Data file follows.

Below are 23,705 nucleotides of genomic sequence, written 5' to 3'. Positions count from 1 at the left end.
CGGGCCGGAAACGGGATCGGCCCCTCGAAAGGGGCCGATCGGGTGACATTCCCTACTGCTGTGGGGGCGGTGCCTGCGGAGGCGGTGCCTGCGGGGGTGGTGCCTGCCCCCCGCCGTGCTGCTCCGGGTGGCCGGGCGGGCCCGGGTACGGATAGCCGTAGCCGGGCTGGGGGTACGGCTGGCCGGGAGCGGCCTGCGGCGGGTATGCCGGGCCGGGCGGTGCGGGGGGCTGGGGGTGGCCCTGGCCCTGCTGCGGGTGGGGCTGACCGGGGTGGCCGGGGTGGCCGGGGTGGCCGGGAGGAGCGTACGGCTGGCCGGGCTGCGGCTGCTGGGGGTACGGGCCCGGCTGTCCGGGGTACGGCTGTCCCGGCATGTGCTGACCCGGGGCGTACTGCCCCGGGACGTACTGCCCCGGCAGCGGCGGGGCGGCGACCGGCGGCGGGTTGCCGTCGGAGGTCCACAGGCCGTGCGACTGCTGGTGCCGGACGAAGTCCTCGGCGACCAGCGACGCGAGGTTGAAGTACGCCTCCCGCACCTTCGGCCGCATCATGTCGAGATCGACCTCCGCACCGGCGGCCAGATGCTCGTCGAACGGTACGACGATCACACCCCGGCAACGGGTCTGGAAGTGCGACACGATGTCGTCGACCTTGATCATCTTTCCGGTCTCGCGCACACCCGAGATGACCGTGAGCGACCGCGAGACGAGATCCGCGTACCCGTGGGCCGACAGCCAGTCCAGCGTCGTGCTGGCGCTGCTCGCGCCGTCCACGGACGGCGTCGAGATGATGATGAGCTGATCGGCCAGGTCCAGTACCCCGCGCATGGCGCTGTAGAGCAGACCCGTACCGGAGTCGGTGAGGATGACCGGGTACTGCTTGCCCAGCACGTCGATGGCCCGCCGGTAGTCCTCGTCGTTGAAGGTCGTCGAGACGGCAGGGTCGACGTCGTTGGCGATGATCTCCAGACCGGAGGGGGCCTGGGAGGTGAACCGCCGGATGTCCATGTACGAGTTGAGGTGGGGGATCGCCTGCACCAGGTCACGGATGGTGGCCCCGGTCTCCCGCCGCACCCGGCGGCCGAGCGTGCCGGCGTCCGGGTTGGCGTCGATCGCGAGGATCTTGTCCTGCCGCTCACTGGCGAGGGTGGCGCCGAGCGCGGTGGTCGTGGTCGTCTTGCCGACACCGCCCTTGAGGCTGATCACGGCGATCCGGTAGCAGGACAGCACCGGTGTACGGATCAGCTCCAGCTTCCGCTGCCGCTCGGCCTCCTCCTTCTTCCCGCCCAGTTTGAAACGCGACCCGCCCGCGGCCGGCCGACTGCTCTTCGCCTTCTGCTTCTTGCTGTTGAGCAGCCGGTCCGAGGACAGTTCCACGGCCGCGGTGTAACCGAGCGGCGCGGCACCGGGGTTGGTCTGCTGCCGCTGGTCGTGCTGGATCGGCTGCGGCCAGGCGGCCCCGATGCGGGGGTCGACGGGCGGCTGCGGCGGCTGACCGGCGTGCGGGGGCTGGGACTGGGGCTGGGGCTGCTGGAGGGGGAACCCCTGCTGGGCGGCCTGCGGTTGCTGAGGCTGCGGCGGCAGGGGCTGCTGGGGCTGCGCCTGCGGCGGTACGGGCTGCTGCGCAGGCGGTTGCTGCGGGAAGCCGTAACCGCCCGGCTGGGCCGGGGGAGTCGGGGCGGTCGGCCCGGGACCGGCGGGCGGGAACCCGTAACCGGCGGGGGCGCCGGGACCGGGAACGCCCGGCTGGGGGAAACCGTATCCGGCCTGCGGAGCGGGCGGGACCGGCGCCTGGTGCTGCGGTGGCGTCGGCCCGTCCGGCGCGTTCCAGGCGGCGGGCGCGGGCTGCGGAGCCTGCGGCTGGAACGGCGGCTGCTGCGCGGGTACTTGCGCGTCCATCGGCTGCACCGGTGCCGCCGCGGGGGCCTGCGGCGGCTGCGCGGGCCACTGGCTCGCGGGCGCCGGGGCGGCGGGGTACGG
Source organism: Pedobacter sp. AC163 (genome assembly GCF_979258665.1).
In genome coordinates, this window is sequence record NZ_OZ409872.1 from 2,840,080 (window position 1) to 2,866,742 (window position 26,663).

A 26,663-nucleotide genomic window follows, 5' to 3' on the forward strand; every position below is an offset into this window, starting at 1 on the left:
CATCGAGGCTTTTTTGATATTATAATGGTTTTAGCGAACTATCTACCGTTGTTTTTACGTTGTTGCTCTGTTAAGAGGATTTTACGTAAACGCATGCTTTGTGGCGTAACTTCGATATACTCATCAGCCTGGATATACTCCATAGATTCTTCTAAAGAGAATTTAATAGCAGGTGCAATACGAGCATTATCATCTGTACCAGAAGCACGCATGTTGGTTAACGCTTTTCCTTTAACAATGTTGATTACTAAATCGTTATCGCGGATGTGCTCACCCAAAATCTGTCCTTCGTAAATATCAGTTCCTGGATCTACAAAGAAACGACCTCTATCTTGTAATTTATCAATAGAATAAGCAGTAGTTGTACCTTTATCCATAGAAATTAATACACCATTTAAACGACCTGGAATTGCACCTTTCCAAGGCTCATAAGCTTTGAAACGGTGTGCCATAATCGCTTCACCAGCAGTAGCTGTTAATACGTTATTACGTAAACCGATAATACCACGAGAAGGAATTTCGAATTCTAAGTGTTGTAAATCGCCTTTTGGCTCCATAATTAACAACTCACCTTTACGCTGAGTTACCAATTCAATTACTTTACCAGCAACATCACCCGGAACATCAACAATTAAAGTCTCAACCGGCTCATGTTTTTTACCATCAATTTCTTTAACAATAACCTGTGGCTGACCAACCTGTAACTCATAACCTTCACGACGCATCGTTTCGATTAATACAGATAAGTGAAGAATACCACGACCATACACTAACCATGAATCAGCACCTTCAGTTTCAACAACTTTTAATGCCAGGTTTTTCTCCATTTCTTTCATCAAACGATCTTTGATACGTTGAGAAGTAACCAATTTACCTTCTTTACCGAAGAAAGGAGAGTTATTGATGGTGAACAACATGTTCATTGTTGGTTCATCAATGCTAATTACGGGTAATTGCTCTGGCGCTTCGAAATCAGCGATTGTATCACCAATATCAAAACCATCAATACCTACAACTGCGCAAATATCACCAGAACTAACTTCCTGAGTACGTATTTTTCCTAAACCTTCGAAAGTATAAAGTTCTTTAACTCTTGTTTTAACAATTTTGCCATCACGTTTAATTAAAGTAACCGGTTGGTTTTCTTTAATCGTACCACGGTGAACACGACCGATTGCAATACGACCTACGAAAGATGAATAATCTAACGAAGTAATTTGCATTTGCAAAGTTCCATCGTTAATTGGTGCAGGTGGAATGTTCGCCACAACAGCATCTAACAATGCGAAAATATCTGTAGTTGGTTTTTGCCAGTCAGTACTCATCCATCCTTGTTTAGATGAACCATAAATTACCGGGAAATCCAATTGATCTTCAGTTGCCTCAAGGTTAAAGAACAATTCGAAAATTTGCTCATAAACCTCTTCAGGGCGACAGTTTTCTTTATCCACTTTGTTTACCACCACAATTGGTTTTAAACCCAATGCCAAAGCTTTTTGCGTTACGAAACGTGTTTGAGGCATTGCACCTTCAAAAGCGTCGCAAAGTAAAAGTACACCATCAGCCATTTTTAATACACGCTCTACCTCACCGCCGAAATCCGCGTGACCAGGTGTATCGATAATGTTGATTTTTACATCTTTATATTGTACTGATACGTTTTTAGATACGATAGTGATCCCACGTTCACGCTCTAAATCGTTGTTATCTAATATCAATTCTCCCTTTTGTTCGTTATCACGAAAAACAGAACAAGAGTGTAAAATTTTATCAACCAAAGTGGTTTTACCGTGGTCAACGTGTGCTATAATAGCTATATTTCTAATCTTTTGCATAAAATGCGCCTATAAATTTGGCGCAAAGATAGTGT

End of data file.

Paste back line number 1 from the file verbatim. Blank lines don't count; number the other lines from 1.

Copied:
Below are 23,705 nucleotides of genomic sequence, written 5' to 3'. Positions count from 1 at the left end.